In which I continue to explore the fallout from, and possible precursor to, Joss Whedon’s exit from twitter.

Being a fan of Joss Whedon’s work I’ve been quite intrigued by the furore surrounding his exit from twitter (the reason for which may, indeed, be as benign as him simply wanting time for other things). A lot of focus has been placed on the abuse he received relating to Avengers: Age Of Ultron. Since I’ve only just seen the movie I’d been avoiding reading too much about it until now; and the fuss around Whedon gave me reason to look a bit more deeply into what people were saying.

There’s been plenty of criticism of Age Of Ultron (especially around Black Widow), some of it valid, some of it less so (you can make up your own minds which is which). I’m going to leave most of it alone, except to say that one certainly gets the impression that a male writer attempting to move away from standard female character tropes will attract the attention of both MRA/gamergater types and feminists, and there’s no guarantee that either will be happy (see also: Steven Moffat).

However, what really jumped out at me was this: Let’s Talk about Age Of Ultron’s Rape Joke. It drew my attention for a couple of reasons:

  1. Whatever it was I completely missed it on my first and (so far) only viewing;
  2. It seemed an odd thing to have in a tentpole blockbuster movie (one that Michael Bay wasn’t involved in);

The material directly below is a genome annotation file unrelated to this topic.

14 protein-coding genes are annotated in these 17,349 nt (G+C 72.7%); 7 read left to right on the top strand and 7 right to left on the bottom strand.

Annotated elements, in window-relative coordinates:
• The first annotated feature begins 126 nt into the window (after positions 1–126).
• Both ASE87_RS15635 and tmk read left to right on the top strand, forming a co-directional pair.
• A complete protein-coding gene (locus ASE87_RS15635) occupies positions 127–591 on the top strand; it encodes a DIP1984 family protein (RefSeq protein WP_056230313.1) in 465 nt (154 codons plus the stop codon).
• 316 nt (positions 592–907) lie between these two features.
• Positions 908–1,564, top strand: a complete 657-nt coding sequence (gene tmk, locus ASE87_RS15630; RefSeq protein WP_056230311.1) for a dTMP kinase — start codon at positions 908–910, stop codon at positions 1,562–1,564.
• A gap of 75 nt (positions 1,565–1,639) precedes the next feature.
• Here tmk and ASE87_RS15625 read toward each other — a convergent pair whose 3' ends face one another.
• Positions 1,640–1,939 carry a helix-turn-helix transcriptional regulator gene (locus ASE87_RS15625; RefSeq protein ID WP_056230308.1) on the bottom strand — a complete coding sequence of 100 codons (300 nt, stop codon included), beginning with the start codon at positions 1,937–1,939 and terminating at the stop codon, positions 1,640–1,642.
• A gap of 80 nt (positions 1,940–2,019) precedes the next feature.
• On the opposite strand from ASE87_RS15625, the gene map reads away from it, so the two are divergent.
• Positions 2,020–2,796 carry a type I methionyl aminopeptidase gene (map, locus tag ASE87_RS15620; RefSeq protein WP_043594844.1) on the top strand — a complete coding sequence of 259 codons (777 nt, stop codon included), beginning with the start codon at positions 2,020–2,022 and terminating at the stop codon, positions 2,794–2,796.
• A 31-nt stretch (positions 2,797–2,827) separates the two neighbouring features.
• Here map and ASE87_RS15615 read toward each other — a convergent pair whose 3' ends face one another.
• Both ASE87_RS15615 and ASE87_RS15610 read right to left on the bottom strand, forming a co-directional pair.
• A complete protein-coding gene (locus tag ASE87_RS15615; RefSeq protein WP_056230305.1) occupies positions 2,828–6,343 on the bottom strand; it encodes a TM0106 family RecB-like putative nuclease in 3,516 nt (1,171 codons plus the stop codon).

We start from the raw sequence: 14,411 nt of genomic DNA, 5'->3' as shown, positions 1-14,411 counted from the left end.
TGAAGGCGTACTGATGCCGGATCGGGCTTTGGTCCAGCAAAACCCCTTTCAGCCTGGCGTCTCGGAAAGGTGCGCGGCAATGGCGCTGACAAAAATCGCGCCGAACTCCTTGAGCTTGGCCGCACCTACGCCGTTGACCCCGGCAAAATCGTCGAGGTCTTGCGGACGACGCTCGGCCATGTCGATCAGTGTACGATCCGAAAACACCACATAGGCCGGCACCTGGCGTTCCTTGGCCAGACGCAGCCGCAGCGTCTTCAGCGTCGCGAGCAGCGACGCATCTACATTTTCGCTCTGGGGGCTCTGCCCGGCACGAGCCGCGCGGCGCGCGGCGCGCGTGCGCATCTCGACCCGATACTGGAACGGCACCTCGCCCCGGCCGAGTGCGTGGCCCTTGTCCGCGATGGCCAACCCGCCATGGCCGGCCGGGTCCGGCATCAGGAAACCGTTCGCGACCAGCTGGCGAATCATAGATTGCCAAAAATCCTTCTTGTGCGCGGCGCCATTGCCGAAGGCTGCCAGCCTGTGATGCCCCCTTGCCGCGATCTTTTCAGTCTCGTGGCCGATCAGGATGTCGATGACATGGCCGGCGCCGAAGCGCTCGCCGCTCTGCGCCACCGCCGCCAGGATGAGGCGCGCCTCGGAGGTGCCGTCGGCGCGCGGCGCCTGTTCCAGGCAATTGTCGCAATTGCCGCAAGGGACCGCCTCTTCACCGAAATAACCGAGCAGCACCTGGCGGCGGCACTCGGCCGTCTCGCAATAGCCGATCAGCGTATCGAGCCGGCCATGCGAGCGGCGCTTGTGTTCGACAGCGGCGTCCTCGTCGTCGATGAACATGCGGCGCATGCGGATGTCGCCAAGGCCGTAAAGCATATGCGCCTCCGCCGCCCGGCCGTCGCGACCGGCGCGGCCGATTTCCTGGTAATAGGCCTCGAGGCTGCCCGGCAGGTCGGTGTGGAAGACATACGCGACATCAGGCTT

3. It seemed an especially odd thing to have in something written by Joss Whedon

You should read the above article—but if you don’t then know that the joke appears during the scene where the Avengers gather round and attempt to lift Thor’s hammer (you’ll all have seen this as part of the relentless onslaught of publicity, even if you haven’t seen the film itself). Tony Stark quips that if he manages to lift Mjolnir then he’ll reinstitute Prima Nocta. If you don’t want to go and read up on Prima Nocta: it’s something that allegedly allowed a medieval lord “to take the virginity of his serfs’ daughters” (regardless, one presumes, of the consent of the daughter).

So far, so baffling. Why would Whedon put a joke in his move that was not only offensive, but also sufficiently obscure that only a small percentage of the audience would understand it anyway? It puzzled me, and it clearly puzzled other people too. Of course, this is the internet, and most people would prefer to assume that someone’s an idiot and in the wrong (i.e. they’d rather find something to be offended by) instead of taking a bit of time to try and understand what they might actually be trying to say. The larger problem with looking at things through your own specific lens is that you only ever come away with exactly the same understanding you had when you went in. If you want to try and understand someone or something else, staring into a mirror is never going to be your best tactic (unless it’s Medusa, of course).